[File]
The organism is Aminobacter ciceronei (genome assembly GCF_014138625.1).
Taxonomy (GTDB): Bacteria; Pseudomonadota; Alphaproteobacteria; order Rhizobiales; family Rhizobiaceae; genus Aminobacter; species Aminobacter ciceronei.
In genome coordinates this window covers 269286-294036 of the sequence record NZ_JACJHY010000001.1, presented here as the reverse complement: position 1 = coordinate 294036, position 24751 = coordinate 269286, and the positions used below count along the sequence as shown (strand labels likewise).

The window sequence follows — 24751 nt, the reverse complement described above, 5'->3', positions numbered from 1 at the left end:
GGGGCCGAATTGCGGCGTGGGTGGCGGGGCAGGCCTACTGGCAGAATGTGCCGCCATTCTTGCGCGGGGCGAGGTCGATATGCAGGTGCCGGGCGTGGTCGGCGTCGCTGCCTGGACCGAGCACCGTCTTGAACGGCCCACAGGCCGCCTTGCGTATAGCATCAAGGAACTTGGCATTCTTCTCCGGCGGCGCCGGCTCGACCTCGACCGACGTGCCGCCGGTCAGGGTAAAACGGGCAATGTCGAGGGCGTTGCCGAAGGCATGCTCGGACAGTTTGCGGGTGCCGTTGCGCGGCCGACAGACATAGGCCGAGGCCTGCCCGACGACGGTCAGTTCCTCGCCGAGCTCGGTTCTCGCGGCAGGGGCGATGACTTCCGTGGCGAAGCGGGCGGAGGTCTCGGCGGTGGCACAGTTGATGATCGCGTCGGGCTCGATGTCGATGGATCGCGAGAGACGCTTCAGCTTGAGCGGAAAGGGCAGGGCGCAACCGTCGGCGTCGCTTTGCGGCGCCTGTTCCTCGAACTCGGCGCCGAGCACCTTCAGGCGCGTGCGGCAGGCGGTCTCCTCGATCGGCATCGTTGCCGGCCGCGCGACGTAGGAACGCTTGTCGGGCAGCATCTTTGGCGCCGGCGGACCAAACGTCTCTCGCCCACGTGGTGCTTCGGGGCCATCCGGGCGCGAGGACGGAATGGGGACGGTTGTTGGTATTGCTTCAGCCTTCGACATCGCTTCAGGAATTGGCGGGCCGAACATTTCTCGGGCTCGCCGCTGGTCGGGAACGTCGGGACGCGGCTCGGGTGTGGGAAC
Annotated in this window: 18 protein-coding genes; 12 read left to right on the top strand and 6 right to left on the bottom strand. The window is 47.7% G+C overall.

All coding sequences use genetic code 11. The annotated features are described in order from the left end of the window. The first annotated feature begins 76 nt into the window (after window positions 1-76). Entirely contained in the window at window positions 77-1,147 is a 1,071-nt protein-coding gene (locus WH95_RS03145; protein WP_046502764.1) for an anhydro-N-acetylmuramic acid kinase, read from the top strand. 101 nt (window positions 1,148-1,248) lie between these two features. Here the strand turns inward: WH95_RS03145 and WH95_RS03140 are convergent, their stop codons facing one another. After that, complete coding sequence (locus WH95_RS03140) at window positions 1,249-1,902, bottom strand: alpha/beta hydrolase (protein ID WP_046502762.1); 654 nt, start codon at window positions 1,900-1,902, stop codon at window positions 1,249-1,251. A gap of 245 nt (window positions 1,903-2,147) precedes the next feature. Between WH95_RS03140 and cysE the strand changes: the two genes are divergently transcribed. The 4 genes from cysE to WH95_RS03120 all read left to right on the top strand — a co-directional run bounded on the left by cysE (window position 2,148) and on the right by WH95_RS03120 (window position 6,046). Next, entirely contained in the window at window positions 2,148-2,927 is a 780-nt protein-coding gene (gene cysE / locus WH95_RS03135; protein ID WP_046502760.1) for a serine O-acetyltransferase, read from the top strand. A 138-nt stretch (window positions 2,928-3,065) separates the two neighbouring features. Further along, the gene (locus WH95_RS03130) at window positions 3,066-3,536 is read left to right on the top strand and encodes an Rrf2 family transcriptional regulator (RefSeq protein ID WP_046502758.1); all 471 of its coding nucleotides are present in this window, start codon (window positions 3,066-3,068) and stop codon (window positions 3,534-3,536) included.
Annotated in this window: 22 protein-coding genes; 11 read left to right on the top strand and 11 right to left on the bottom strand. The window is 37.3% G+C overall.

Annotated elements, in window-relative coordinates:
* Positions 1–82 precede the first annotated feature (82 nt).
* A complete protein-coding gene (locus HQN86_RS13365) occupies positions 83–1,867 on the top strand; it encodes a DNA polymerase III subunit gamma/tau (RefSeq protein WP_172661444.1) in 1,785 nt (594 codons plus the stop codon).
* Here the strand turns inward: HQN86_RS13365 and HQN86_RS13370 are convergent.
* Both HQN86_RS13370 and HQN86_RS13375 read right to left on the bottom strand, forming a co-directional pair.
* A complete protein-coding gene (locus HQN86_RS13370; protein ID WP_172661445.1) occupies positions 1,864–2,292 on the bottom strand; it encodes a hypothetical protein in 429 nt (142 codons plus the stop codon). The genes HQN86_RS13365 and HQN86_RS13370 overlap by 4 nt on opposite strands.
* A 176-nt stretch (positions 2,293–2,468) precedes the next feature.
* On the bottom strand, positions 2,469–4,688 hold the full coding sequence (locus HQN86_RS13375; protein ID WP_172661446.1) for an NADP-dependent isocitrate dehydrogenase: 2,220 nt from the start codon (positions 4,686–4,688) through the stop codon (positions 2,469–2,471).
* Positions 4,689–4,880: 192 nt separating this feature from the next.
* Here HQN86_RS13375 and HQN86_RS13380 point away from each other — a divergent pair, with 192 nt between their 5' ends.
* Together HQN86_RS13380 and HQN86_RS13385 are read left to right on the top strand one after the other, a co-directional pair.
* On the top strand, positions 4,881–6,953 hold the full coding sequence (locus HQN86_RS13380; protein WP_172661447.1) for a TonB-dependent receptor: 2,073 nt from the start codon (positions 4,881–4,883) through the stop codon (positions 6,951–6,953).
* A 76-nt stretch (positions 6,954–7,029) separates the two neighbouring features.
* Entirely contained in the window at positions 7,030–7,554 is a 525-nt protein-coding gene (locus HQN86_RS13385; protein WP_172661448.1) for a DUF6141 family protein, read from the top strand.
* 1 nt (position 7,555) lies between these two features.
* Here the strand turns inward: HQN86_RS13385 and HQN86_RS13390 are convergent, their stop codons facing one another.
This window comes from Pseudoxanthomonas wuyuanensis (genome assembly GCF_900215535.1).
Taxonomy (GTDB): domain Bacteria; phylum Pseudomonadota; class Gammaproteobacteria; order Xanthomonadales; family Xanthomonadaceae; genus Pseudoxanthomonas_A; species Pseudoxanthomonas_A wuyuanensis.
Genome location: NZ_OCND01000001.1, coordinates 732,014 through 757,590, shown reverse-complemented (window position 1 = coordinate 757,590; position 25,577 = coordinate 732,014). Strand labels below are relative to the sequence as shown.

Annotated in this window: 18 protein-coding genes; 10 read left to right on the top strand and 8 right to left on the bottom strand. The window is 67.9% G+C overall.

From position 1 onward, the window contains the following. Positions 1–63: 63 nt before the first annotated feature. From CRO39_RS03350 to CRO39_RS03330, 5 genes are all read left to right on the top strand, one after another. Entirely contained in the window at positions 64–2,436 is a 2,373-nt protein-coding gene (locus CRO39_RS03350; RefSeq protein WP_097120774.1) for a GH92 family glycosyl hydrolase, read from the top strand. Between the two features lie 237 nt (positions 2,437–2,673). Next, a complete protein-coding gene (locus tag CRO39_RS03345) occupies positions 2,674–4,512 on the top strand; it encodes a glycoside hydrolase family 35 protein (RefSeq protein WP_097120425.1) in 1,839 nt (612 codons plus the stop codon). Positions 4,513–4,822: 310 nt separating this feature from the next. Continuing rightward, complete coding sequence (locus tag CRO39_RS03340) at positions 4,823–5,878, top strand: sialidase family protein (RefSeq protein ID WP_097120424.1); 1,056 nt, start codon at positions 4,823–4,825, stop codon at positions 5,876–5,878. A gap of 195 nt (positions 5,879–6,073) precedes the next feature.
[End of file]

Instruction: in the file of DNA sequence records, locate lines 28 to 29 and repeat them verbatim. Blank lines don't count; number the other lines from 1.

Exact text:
Annotated in this window: 18 protein-coding genes; 10 read left to right on the top strand and 8 right to left on the bottom strand. The window is 67.9% G+C overall.

From position 1 onward, the window contains the following. Positions 1–63: 63 nt before the first annotated feature. From CRO39_RS03350 to CRO39_RS03330, 5 genes are all read left to right on the top strand, one after another. Entirely contained in the window at positions 64–2,436 is a 2,373-nt protein-coding gene (locus CRO39_RS03350; RefSeq protein WP_097120774.1) for a GH92 family glycosyl hydrolase, read from the top strand. Between the two features lie 237 nt (positions 2,437–2,673). Next, a complete protein-coding gene (locus tag CRO39_RS03345) occupies positions 2,674–4,512 on the top strand; it encodes a glycoside hydrolase family 35 protein (RefSeq protein WP_097120425.1) in 1,839 nt (612 codons plus the stop codon). Positions 4,513–4,822: 310 nt separating this feature from the next. Continuing rightward, complete coding sequence (locus tag CRO39_RS03340) at positions 4,823–5,878, top strand: sialidase family protein (RefSeq protein ID WP_097120424.1); 1,056 nt, start codon at positions 4,823–4,825, stop codon at positions 5,876–5,878. A gap of 195 nt (positions 5,879–6,073) precedes the next feature.